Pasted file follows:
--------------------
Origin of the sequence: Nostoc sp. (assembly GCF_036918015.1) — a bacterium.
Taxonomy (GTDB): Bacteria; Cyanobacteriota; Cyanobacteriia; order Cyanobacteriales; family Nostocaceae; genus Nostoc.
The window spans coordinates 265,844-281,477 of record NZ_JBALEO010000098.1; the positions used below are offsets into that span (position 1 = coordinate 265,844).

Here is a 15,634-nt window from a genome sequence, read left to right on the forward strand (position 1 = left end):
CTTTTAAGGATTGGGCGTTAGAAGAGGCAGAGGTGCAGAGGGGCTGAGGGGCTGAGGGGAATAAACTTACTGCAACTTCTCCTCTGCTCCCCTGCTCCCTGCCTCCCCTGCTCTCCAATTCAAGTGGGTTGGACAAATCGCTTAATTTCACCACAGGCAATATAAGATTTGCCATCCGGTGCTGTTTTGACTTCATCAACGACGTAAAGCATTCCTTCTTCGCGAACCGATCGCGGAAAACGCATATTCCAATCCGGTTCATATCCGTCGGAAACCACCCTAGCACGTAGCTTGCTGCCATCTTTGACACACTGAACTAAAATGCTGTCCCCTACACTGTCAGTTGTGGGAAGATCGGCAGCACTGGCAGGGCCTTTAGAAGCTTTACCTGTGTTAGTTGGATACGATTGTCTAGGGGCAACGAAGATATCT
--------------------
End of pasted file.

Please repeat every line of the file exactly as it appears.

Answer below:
Origin of the sequence: Nostoc sp. (assembly GCF_036918015.1) — a bacterium.
Taxonomy (GTDB): Bacteria; Cyanobacteriota; Cyanobacteriia; order Cyanobacteriales; family Nostocaceae; genus Nostoc.
The window spans coordinates 265,844-281,477 of record NZ_JBALEO010000098.1; the positions used below are offsets into that span (position 1 = coordinate 265,844).

Here is a 15,634-nt window from a genome sequence, read left to right on the forward strand (position 1 = left end):
CTTTTAAGGATTGGGCGTTAGAAGAGGCAGAGGTGCAGAGGGGCTGAGGGGCTGAGGGGAATAAACTTACTGCAACTTCTCCTCTGCTCCCCTGCTCCCTGCCTCCCCTGCTCTCCAATTCAAGTGGGTTGGACAAATCGCTTAATTTCACCACAGGCAATATAAGATTTGCCATCCGGTGCTGTTTTGACTTCATCAACGACGTAAAGCATTCCTTCTTCGCGAACCGATCGCGGAAAACGCATATTCCAATCCGGTTCATATCCGTCGGAAACCACCCTAGCACGTAGCTTGCTGCCATCTTTGACACACTGAACTAAAATGCTGTCCCCTACACTGTCAGTTGTGGGAAGATCGGCAGCACTGGCAGGGCCTTTAGAAGCTTTACCTGTGTTAGTTGGATACGATTGTCTAGGGGCAACGAAGATATCT